STAR Media Group Bhd is looking to raise funds to expand dimsum — its OTT (over the top) content business — and has hired advisers to help source for potential investors, according to several sources.
“The group has hired two regional advisors that have offices in Malaysia and the region to help them do investor matching for the potential fund-raising to drive expansion in dimsum. There has been interest from foreign investors but it is still in talks for now. Nothing has been inked yet,” says a source familiar with the talks.
“There is equity available for sale and it depends on the amount of investments potential investors want to put in. The funds raised for future expansion could result in the issuance of new shares and might thus dilute Star Media’s 100% equity interest,” the source adds.
The media group would like to continue to have a substantial stake in dimsum if possible, according to two sources. It did not respond to questions from The Edge on this matter.
The media group launched dimsum — the country’s first homegrown OTT service providing exclusively Asian content — on Nov 8, 2016, in a move to diversify and sustain growth.
It has been 2½ years now and it is understood the OTT player has yet to turn in a profit.
“It’s about building the base first — that is what OTTs need to do. Perhaps Star Media is looking for new investments to help dimsum expand as it has plans to go beyond the markets it is currently in now — Malaysia, Singapore and Brunei,” says an industry source. It has grown its base to nearly one million currently, the source adds.
According to a media analyst, for OTT services, “players need good content and strong data analytics — those are the two key things. When it comes to content, some people may not realise it, but local content is important”.
“Building a wide base is important to OTTs but eventually, they will need to look at sustainability because if the business isn’t sustainable, how long can it continue to bleed?”
dimsum started off charging a fee of RM15 (including GST) a month per account in 2016 but it is now RM13.90 before service tax. It is a very competitive market, with consumers having several OTT platforms to choose from. However, content from global standalone players such as Netflix and iflix is mainly in English.
Netflix’s fees start at RM33 for a basic package for one screen, RM42 for two screens and RM51 for its premium package that covers four screens. The fees have remained unchanged since end-2016. iflix charges a flat RM10 monthly rate.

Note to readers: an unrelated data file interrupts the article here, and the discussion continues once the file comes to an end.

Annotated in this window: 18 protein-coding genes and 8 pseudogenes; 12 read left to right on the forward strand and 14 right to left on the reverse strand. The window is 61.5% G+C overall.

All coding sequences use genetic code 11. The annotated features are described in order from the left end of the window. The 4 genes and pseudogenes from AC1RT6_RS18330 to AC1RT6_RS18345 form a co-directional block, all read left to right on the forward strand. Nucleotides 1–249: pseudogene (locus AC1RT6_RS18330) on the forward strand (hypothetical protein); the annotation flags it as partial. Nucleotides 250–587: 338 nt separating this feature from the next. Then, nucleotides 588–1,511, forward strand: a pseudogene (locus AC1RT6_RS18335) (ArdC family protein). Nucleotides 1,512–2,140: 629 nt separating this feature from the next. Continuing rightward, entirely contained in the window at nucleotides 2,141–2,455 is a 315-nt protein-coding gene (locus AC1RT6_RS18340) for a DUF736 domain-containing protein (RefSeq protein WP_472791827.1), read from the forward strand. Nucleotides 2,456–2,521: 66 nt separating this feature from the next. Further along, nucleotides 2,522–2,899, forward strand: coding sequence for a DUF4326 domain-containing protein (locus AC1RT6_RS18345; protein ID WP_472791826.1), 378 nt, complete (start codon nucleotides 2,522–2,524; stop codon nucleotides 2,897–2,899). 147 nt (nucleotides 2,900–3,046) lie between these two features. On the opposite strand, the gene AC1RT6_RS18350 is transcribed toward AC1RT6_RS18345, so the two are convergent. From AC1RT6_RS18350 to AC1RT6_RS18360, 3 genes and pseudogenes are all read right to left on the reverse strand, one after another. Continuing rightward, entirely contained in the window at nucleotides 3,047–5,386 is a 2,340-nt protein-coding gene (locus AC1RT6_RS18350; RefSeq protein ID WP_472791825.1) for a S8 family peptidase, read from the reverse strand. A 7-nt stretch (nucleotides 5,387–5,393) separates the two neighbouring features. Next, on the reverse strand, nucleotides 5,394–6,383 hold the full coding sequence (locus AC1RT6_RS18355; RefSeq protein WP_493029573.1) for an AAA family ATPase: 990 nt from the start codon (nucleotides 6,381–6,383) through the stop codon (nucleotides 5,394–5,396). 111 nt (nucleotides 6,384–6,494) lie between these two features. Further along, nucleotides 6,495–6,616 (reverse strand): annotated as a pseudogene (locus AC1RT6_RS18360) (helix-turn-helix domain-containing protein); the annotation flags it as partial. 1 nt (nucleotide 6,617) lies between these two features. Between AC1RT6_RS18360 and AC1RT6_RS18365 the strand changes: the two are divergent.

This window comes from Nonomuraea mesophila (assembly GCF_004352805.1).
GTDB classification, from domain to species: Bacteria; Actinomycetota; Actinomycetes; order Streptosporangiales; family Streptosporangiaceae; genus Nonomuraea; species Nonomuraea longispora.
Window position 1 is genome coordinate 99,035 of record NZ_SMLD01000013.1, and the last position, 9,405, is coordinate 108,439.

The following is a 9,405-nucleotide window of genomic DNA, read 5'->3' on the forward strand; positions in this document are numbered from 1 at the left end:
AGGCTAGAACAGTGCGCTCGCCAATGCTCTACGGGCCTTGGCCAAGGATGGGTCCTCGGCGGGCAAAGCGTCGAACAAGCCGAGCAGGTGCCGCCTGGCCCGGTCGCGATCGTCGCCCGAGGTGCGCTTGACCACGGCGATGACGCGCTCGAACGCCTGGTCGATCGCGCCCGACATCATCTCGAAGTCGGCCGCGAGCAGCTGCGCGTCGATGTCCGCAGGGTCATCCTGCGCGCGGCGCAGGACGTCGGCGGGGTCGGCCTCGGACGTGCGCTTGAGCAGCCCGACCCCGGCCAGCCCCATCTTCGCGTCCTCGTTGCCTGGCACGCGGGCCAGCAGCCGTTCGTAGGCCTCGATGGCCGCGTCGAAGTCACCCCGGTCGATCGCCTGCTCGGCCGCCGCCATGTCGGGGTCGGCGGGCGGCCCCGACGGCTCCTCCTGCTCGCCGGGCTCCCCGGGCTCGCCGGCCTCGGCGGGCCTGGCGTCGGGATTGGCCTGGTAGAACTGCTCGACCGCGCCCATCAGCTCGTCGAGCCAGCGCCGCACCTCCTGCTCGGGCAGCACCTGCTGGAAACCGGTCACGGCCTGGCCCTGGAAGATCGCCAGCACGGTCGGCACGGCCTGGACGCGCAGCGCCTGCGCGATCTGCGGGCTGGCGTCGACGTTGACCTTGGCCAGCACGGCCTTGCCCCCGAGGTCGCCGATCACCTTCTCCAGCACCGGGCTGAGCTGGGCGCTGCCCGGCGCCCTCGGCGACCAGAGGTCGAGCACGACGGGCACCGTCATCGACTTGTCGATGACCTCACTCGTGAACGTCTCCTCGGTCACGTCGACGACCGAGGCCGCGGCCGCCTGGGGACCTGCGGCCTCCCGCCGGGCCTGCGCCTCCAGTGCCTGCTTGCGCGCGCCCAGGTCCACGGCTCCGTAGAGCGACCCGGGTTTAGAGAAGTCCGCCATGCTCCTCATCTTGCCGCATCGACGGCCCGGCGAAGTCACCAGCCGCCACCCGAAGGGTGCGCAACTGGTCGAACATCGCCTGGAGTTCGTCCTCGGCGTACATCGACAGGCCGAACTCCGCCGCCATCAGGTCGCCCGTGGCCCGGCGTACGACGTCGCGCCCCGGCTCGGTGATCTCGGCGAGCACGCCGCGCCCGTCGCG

Media Prima Bhd operates a subscription-free OTT service provider — tonton — that boasts a large library of local Malay and Chinese content. The media company also broadcasts local live channels, including 8TV, TV3, ntv7 and TV9.
Astro Holdings Bhd, meanwhile, offers Astro Go and NJOI Now, similar to OTT, which allows users to watch programmes on devices.
Astro provides a range of packages, starting at RM55 a month for its vernacular entertainment packs. NJOI is a subscription-free satellite service where customers pay a one-off fee of RM405 that includes installation of the satellite dish and decoder to enjoy 29 TV channels and 20 radio channels.
Like most media companies, Star Media’s earnings have taken a beating of late.
For FY2018, the group’s net profit fell 93% year on year to RM5.2 million due to the poor performance of its digital and print segments.
The group notes in its FY2018 annual report that the digital and print segments were also impacted by losses from dimsum and mutual separation scheme (MSS) expenses. In spite of the fall in revenue, profit before tax for the print and digital segments rose from RM26.54 million in FY2017 to RM27.49 million when exceptional expenses incurred for MSS and early retirement option (ERO) schemes are excluded.
While dimsum is said to be “showing positive progress”, the group admits in its annual report that the venture was loss-making in FY2018.
The results for Star Media’s first quarter ended March 31 shows net profit falling 68% to RM3.6 million from RM11.4 million a year ago on lower revenue.